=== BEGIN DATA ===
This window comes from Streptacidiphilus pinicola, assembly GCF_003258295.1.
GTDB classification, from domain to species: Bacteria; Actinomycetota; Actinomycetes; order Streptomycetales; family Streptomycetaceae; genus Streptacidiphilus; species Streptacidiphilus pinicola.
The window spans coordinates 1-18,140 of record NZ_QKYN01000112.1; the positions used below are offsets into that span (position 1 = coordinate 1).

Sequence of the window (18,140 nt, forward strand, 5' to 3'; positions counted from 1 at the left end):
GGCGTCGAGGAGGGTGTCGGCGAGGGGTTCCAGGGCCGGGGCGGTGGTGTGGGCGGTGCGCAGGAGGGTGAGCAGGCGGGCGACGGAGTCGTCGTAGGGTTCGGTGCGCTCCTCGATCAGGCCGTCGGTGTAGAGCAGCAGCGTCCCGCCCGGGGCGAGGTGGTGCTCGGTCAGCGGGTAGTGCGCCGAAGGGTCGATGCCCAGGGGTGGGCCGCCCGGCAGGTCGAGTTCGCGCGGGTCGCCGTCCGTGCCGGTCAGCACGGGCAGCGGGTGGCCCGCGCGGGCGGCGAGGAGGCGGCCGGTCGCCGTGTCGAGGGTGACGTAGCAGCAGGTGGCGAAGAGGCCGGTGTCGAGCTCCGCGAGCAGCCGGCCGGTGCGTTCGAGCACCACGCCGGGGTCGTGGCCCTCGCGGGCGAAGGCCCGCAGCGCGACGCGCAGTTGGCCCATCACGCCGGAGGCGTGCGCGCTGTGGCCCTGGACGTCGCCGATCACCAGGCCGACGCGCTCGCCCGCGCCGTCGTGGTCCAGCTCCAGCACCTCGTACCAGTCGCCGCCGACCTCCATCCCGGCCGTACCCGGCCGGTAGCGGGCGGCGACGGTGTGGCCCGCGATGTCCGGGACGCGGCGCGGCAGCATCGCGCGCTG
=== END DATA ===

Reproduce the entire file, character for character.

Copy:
This window comes from Streptacidiphilus pinicola, assembly GCF_003258295.1.
GTDB classification, from domain to species: Bacteria; Actinomycetota; Actinomycetes; order Streptomycetales; family Streptomycetaceae; genus Streptacidiphilus; species Streptacidiphilus pinicola.
The window spans coordinates 1-18,140 of record NZ_QKYN01000112.1; the positions used below are offsets into that span (position 1 = coordinate 1).

Sequence of the window (18,140 nt, forward strand, 5' to 3'; positions counted from 1 at the left end):
GGCGTCGAGGAGGGTGTCGGCGAGGGGTTCCAGGGCCGGGGCGGTGGTGTGGGCGGTGCGCAGGAGGGTGAGCAGGCGGGCGACGGAGTCGTCGTAGGGTTCGGTGCGCTCCTCGATCAGGCCGTCGGTGTAGAGCAGCAGCGTCCCGCCCGGGGCGAGGTGGTGCTCGGTCAGCGGGTAGTGCGCCGAAGGGTCGATGCCCAGGGGTGGGCCGCCCGGCAGGTCGAGTTCGCGCGGGTCGCCGTCCGTGCCGGTCAGCACGGGCAGCGGGTGGCCCGCGCGGGCGGCGAGGAGGCGGCCGGTCGCCGTGTCGAGGGTGACGTAGCAGCAGGTGGCGAAGAGGCCGGTGTCGAGCTCCGCGAGCAGCCGGCCGGTGCGTTCGAGCACCACGCCGGGGTCGTGGCCCTCGCGGGCGAAGGCCCGCAGCGCGACGCGCAGTTGGCCCATCACGCCGGAGGCGTGCGCGCTGTGGCCCTGGACGTCGCCGATCACCAGGCCGACGCGCTCGCCCGCGCCGTCGTGGTCCAGCTCCAGCACCTCGTACCAGTCGCCGCCGACCTCCATCCCGGCCGTACCCGGCCGGTAGCGGGCGGCGACGGTGTGGCCCGCGATGTCCGGGACGCGGCGCGGCAGCATCGCGCGCTG